As a result of the fall, appellee suffered certain bodily injuries, was confined to a hospital for some time before her return to the United States, and incurred hospital and medical expenses by reason of her injuries.
The action against both the Mission and the appellant was based on the alleged negligence of these defendants.
The Court instructed the jury that as to appellee's claim against the Mission (the owner of the premises), that it should consider whether appellee was a licensee or an invitee, and then explained the duties of the Mission toward appellee in either case.1
The Court further instructed the jury as to appellee's claim against the appellants as follows:
'If you find by a preponderance of the evidence that a condition involving an unreasonable risk of harm existed at 1708 Nuuanu Avenue on June 13, 1956, that defendant tour company's employee learned of said condition in the course of his employment prior to that date but failed to warn the plaintiff and that said condition was the proximate cause of plaintiff's injury, then you should find for the plaintiff and against the defendant tour company, irrespective of what you may find as to the liability of defendant, the other defendant.
'The defendant's, Allen Tours of Hawaii, Limited, only duty to the plaintiff with regard to the steps of the Soto Mission on June 13, 1956, was to warn the plaintiff of the existence of the dangerous condition known to defendant Allen Tours of Hawaii, Limited, or its authorized employee and unknown to the plaintiff. If you find that the steps of the Soto Mission did not constitute a condition presenting an unreasonable risk of harm to the plaintiff, then your verdict must be for both defendants.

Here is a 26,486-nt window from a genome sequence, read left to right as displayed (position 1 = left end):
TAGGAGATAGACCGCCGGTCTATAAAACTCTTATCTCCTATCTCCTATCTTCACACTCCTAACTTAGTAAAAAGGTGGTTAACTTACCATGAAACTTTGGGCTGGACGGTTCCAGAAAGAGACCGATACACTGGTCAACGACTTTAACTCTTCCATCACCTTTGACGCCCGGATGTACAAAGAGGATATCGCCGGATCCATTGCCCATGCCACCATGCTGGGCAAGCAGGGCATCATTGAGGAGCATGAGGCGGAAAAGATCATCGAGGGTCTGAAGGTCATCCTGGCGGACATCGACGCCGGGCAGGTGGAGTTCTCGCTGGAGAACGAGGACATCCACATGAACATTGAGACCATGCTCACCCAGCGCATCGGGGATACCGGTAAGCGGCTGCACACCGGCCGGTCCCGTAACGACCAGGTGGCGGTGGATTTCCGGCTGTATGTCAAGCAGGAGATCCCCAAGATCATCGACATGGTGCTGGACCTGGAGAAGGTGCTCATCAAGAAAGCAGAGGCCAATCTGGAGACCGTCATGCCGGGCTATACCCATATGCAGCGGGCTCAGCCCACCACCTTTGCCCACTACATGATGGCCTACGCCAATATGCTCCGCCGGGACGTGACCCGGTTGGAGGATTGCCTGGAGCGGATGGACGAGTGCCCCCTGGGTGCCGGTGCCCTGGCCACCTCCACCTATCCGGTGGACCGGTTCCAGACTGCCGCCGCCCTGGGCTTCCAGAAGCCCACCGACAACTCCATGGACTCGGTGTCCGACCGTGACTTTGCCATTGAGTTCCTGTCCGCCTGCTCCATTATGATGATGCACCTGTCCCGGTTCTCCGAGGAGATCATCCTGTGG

'Before you may find against the defendant Allen Tours of Ahwaii, Limited, you must find that said condition existed, that said defendant or its authorized employee had actual knowledge of the condition and that the condition was not apparent to a reasonably prudent person observing the same. If defendant Allen Tours of Hawaii, Limited, had no knowledge of this condition, or if the condition was apparent to a reasonably prudent person, then you cannot render a verdict in favor of the plaintiff against the defendant Allen Tours of Hawaii, Limited.'
The jury was further instructed that appellee's contributory negligence would bar her claim or recovery against either the Mission or the appellant.
The jury found a verdict in favor of the Mission as the owner of the premises, and against Tradewind.